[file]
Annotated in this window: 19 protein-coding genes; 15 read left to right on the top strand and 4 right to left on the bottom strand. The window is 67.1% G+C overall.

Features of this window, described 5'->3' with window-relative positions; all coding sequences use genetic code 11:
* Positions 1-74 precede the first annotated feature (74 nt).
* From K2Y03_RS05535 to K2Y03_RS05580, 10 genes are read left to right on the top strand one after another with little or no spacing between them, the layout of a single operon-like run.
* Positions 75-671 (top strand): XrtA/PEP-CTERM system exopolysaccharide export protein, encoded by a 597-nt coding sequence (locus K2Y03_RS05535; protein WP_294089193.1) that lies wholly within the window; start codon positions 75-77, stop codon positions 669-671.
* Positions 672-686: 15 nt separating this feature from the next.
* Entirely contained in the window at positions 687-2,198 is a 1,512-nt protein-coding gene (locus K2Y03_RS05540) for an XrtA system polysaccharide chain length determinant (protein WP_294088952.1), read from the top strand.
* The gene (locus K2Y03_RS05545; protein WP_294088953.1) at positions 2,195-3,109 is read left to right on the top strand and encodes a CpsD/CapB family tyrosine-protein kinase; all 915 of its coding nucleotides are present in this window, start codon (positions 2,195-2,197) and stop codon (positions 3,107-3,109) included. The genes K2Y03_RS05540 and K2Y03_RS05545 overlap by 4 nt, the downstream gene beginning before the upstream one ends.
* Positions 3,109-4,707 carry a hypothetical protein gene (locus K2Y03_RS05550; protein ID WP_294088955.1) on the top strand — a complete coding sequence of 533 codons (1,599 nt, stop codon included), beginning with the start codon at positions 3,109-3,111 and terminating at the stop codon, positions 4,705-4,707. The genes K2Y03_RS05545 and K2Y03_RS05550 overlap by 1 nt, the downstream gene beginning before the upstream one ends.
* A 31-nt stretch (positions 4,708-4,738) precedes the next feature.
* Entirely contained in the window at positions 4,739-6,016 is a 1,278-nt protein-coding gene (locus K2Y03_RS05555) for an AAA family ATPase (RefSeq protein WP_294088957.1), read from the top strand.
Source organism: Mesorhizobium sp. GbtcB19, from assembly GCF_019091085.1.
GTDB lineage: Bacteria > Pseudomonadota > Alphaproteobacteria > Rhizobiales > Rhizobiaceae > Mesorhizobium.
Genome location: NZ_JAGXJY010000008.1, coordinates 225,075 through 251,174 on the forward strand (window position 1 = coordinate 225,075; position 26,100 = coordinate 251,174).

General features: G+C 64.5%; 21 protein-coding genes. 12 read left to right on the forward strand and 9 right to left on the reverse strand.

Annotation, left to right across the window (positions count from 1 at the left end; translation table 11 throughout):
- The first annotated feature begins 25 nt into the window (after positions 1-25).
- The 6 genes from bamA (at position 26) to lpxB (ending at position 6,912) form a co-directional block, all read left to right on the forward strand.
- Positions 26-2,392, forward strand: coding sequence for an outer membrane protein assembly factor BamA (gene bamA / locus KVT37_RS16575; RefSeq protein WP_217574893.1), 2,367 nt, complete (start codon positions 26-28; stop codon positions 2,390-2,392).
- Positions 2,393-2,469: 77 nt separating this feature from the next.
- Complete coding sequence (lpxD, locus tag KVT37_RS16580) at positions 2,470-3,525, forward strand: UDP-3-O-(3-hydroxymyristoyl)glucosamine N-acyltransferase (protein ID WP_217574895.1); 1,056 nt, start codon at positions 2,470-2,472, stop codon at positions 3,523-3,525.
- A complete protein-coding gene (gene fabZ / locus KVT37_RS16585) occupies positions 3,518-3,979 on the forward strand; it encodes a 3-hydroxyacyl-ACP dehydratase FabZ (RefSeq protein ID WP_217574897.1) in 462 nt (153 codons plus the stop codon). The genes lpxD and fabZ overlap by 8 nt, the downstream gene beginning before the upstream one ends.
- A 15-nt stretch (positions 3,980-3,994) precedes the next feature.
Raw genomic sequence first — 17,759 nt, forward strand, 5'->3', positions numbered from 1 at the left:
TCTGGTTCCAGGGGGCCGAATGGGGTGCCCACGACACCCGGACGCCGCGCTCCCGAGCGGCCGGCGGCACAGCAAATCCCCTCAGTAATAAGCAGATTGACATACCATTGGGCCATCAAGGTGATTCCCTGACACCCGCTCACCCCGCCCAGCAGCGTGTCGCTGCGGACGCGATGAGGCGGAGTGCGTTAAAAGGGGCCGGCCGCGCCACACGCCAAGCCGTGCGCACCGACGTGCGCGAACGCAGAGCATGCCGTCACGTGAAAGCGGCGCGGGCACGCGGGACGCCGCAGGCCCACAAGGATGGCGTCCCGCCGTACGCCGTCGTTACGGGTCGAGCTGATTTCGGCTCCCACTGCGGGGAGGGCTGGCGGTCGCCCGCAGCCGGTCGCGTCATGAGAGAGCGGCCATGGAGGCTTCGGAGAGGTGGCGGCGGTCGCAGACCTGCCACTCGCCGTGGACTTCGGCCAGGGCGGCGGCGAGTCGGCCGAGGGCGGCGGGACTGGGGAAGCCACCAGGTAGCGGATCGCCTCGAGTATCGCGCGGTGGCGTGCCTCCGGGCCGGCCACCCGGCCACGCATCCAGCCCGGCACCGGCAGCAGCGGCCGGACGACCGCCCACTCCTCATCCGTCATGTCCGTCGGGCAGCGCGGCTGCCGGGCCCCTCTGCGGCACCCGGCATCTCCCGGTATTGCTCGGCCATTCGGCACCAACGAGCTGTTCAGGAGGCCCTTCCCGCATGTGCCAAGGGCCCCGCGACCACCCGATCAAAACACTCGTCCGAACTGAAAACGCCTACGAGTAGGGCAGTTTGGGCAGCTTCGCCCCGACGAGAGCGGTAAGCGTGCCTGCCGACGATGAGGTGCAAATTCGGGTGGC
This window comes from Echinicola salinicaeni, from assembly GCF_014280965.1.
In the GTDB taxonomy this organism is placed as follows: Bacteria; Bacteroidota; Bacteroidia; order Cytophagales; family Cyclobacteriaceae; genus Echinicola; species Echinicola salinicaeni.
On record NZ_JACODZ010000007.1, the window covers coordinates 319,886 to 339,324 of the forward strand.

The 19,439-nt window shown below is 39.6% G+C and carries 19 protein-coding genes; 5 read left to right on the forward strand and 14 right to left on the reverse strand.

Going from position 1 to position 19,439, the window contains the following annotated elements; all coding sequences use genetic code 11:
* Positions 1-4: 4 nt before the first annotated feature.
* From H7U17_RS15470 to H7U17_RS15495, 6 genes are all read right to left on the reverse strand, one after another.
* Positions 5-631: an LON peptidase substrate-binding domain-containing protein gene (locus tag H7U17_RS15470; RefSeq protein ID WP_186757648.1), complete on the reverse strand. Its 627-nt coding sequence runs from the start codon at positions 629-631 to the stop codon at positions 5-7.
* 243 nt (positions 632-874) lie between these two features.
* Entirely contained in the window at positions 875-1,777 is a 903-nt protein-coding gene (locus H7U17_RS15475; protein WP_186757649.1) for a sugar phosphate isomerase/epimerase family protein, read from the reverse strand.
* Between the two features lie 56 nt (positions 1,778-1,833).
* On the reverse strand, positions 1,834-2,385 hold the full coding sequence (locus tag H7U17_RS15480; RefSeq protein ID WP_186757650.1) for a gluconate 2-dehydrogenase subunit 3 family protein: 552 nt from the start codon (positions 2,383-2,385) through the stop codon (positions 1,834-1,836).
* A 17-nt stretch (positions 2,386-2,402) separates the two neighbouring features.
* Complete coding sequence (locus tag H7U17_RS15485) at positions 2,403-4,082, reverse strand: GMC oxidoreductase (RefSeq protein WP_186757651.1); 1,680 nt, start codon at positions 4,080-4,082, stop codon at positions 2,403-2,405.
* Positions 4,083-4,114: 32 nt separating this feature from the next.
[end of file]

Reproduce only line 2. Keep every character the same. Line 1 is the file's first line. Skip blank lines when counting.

Features of this window, described 5'->3' with window-relative positions; all coding sequences use genetic code 11: